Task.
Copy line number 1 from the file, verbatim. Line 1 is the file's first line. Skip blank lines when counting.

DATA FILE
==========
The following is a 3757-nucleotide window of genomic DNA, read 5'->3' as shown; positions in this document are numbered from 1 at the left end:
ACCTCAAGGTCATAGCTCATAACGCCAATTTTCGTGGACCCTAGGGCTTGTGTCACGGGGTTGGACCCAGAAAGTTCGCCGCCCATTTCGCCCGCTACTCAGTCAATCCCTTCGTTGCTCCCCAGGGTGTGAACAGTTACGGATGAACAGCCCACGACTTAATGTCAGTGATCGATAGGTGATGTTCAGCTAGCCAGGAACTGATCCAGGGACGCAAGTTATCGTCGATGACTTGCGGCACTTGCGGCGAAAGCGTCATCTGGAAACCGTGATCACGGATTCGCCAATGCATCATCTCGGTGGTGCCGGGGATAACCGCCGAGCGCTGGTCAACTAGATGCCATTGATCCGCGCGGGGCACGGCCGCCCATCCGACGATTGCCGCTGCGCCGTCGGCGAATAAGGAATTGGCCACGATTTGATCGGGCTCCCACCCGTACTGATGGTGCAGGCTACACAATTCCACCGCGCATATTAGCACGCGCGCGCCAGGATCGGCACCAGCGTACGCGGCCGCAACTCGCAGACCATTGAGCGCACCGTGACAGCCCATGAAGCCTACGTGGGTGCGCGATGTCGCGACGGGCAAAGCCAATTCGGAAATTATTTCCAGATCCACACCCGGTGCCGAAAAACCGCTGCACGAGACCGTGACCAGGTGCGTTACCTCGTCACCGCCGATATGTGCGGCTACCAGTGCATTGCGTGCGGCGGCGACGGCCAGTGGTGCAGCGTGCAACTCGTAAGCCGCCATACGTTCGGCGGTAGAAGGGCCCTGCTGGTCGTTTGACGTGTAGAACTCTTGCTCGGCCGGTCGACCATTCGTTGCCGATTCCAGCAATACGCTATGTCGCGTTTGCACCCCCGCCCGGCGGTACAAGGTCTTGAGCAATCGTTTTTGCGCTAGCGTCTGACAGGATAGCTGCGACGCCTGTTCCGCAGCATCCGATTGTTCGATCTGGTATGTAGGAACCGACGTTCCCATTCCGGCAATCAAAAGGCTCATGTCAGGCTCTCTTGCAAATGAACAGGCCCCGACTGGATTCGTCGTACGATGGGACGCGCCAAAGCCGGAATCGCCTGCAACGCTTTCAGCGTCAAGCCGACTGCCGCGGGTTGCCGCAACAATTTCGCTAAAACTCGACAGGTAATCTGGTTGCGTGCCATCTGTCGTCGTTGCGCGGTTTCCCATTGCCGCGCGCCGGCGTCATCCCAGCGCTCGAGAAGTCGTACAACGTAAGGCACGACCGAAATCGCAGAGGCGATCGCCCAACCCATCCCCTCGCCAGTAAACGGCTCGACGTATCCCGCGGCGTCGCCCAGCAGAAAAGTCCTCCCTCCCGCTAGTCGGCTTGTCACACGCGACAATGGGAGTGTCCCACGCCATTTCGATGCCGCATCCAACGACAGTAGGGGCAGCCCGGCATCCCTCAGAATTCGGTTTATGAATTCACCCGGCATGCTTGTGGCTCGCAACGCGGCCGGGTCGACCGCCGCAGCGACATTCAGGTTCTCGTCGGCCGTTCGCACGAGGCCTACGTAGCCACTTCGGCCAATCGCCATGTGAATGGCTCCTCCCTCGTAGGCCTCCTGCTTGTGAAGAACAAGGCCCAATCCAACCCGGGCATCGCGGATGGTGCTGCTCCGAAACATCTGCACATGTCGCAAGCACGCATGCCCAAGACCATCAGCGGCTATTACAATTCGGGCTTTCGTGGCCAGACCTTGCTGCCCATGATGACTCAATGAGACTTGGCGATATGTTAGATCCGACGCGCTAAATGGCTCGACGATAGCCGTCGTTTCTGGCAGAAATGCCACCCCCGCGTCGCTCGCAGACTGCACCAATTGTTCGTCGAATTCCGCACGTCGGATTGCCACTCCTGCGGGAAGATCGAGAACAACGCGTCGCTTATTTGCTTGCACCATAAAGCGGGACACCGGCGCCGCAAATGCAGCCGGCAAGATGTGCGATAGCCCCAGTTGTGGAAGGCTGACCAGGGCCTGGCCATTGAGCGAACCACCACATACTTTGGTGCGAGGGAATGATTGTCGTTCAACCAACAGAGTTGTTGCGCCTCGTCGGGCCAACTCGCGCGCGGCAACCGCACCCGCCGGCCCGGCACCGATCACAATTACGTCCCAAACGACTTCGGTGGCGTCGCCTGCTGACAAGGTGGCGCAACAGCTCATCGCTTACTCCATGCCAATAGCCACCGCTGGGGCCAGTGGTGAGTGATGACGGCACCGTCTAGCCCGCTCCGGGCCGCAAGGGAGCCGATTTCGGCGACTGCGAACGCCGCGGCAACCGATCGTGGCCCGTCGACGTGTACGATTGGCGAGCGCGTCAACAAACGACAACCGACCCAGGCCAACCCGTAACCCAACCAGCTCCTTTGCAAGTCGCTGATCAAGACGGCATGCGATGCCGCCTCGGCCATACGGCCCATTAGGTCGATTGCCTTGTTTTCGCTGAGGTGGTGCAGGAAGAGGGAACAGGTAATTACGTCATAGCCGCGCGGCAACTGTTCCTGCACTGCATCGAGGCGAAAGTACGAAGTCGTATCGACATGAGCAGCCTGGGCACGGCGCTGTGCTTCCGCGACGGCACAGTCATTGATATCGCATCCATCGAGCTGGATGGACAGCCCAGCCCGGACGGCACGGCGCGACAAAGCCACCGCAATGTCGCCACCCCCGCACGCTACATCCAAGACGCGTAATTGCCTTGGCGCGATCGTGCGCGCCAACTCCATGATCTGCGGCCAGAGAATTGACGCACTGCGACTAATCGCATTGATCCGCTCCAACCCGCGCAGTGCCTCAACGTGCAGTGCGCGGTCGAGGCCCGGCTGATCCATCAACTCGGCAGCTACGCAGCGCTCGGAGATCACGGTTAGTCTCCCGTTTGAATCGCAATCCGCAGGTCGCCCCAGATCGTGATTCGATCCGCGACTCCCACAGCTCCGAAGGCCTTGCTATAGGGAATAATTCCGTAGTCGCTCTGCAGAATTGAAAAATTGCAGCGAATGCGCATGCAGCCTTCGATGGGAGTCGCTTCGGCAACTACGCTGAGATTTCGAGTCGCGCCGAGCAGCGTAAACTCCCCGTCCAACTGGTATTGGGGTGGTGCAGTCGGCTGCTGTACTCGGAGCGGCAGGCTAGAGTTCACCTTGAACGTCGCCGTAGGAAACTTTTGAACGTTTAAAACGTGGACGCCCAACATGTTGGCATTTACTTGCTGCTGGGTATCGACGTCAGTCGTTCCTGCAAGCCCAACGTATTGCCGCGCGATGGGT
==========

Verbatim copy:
The following is a 3757-nucleotide window of genomic DNA, read 5'->3' as shown; positions in this document are numbered from 1 at the left end: